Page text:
In 2005, a year after the hospital adopted its policy, 86% of health professionals said they would not hesitate to report an unanticipated adverse event to the hospital's safety and risk management department. That figure rose to 97% in 2011. The annual number of safety incidents reported by staffers more than quadrupled from 2,000 in 2005 to 9,000 in 2011, including among medical residents. A $3 million grant from AHRQ is aimed at helping other Chicago-area hospitals implement the transparency, disclosure and compensation approach.
Fear of discussing safety problems appears less dire in physician practices than it is in hospitals, according to a 2010 AHRQ survey of 470 medical offices. Where 37% of hospital staffers said they "are afraid to ask questions when something does not seem right," only 30% of physicians, nurses and other health professionals or clerical staff in medical offices feel that way. Some 43% of physician-practice respondents said they feel mistakes are held against them, and nearly 60% said "providers and staff talk openly about office problems."
Patient safety experts said it may be easier for physician practices to create less-punitive environments because they are smaller and less bureaucratic than hospitals, and because mistakes in the office setting are less likely to result immediately in serious patient harm. AHRQ plans to survey more physician practices this year and release a report comparing responses over time in 2013.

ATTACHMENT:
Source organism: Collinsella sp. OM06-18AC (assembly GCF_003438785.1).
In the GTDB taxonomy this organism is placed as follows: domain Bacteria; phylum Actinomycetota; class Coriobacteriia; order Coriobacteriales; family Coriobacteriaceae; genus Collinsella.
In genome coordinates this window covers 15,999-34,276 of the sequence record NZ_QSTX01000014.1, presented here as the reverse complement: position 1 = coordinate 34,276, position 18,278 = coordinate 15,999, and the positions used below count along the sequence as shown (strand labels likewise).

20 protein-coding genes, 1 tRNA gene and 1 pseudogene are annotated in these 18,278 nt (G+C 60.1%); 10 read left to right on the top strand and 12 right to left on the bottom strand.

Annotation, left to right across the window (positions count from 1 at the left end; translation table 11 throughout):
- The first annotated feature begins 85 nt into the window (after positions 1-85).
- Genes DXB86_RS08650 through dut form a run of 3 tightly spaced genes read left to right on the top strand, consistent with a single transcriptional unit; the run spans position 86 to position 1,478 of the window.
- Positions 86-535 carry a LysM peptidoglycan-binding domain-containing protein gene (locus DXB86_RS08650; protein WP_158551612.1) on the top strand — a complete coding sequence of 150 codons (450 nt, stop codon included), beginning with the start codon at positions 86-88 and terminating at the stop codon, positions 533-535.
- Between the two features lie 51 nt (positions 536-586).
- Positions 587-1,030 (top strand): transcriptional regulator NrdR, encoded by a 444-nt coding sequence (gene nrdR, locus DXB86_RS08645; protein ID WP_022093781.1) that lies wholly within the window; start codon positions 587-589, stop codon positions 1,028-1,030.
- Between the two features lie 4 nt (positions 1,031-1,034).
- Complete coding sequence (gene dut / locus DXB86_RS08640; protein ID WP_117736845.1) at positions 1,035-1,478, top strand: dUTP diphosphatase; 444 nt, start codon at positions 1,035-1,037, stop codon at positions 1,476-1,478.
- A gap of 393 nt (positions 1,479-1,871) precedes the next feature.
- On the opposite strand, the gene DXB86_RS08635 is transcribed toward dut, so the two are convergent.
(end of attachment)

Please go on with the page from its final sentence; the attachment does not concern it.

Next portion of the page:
Leaving shame and blame behind for good is difficult for hospitals, said Nancy Foster, vice president for quality and patient safety policy at the American Hospital Assn. "In some cases, it might be two steps forward and one step back," she said. "That's unfortunately the nature of the beast in developing culture change."
Improving something as seemingly hazy as the cultural mood at a hospital is certainly complicated, but that reality should not be accepted as an excuse, said Harvard's Singer.
"I don't think you should give hospitals a free pass on this," she said. "Yes, it's hard -- and it's critically important that they do it anyway."